At LHH we conceptualize the journey to developing a coaching culture in the context of a maturity/ improvement curve. Firstly external coaches catalyze the organization into generating their own coaching competency through a cascading process of individual coaching, coach the coach followed by solo coaching practices that are scalable across organizations and sustainable over time, focusing on individual and organizational outcomes.
In order to ensure sustainability of coaching and success in creating a coaching culture, developing internal coaching capability is an essential part of the process. Developing own coaches within the business has a number of benefits other than increase in self-sufficiency, including higher cost effectiveness and greater consistency in coaching methods. Internal coaches possess better knowledge and understanding of organization’s culture, values and goals, which would help to keep coaching outcomes aligned with organization’s strategy and provide more opportunities for knowledge, skill and value transfer within the organization.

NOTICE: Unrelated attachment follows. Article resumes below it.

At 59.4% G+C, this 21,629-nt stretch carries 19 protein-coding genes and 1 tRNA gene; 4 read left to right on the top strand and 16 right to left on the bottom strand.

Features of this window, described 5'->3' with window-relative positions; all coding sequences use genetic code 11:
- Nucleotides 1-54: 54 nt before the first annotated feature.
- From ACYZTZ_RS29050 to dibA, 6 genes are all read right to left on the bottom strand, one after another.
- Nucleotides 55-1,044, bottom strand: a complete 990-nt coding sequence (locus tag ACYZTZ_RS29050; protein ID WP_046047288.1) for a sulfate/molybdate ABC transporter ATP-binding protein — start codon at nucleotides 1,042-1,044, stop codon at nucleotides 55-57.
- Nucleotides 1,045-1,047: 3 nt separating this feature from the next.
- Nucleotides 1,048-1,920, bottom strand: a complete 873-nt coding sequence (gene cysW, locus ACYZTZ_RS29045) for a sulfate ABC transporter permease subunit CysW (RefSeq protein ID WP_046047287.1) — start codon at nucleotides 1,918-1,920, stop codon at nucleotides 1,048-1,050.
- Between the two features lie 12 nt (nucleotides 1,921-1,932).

Other tangible benefits of developing internal coaching capability, as McKee, Tilin and Mason (2009) found, include:
- an increase in the speed of managers’ leadership growth;
- an increase in managers’ loyalty to the company;
- improved communication among employees;
- increased ability to resolve conflicts;
- renewed passion and awareness of an ability to develop others.
Research has shown that traditional linear change management programs are not sufficient in order for organizational culture to incorporate coaching (Lawrence, 2015). Dialogue needs to happen between levels to change organizational identity and to empower emerging leaders at all levels of the organization to transfer essential internal knowledge skills and behaviors and role model the values. The key is in developing a “coaching culture” as part of organizational leadership development strategy, mobilizing the inherent leadership skills in employees at all levels. It is important to keep in mind that as long as coaching is individually based and disconnected from the organizational goals and overall strategy it will continue to be a missed opportunity both for the individual and the organization.